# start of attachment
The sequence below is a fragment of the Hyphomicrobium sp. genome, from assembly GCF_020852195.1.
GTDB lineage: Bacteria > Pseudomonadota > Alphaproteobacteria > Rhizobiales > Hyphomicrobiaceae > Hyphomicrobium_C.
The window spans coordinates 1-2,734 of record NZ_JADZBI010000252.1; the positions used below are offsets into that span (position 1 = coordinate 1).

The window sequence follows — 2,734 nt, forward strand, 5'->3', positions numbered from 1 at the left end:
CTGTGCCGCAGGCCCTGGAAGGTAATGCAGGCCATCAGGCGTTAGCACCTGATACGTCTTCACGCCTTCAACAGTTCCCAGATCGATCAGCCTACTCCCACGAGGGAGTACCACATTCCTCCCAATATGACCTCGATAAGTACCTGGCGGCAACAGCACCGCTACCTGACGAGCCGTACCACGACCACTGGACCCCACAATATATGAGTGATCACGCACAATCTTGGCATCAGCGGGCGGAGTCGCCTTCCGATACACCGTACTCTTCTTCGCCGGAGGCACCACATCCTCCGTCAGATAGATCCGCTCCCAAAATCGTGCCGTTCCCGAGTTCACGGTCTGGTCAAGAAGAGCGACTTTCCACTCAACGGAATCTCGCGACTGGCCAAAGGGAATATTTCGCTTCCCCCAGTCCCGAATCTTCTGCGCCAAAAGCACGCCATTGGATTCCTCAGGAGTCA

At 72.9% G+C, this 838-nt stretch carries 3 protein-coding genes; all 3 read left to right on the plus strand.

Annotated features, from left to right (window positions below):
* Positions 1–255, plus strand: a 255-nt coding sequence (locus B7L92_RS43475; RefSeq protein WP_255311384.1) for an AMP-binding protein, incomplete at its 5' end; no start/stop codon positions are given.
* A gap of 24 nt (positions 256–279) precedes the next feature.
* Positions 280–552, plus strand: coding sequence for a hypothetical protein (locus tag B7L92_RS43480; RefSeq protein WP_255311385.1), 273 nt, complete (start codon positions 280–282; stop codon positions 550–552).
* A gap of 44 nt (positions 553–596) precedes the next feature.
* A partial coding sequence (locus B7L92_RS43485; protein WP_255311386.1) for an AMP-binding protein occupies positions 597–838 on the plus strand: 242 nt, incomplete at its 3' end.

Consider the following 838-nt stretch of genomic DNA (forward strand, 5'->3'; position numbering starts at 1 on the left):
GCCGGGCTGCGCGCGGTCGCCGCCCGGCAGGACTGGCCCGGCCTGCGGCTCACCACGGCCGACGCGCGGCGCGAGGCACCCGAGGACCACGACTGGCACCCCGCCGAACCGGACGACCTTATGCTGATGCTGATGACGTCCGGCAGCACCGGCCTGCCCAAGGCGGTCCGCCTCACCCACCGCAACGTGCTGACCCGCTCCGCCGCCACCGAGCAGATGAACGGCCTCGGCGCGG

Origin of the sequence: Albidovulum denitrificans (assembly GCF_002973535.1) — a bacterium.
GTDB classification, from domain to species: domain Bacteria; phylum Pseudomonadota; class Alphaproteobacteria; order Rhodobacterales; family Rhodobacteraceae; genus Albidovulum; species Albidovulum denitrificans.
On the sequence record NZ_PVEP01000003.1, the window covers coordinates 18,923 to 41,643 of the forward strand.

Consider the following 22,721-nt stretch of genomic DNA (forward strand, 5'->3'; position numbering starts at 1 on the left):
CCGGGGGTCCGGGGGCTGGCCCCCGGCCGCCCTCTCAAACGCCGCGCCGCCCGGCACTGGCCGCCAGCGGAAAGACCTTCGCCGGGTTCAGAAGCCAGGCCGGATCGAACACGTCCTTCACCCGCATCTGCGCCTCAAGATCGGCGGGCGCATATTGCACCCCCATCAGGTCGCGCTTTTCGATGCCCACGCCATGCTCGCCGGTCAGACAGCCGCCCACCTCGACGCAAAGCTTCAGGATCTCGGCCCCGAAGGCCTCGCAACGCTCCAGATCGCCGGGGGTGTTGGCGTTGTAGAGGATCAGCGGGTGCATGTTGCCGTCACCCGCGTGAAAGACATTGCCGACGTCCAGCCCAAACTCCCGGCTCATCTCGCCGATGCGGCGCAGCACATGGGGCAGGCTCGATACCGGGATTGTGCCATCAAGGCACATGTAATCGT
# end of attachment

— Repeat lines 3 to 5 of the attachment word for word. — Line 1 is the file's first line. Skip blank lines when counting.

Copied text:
The window spans coordinates 1-2,734 of record NZ_JADZBI010000252.1; the positions used below are offsets into that span (position 1 = coordinate 1).

The window sequence follows — 2,734 nt, forward strand, 5'->3', positions numbered from 1 at the left end:
CTGTGCCGCAGGCCCTGGAAGGTAATGCAGGCCATCAGGCGTTAGCACCTGATACGTCTTCACGCCTTCAACAGTTCCCAGATCGATCAGCCTACTCCCACGAGGGAGTACCACATTCCTCCCAATATGACCTCGATAAGTACCTGGCGGCAACAGCACCGCTACCTGACGAGCCGTACCACGACCACTGGACCCCACAATATATGAGTGATCACGCACAATCTTGGCATCAGCGGGCGGAGTCGCCTTCCGATACACCGTACTCTTCTTCGCCGGAGGCACCACATCCTCCGTCAGATAGATCCGCTCCCAAAATCGTGCCGTTCCCGAGTTCACGGTCTGGTCAAGAAGAGCGACTTTCCACTCAACGGAATCTCGCGACTGGCCAAAGGGAATATTTCGCTTCCCCCAGTCCCGAATCTTCTGCGCCAAAAGCACGCCATTGGATTCCTCAGGAGTCA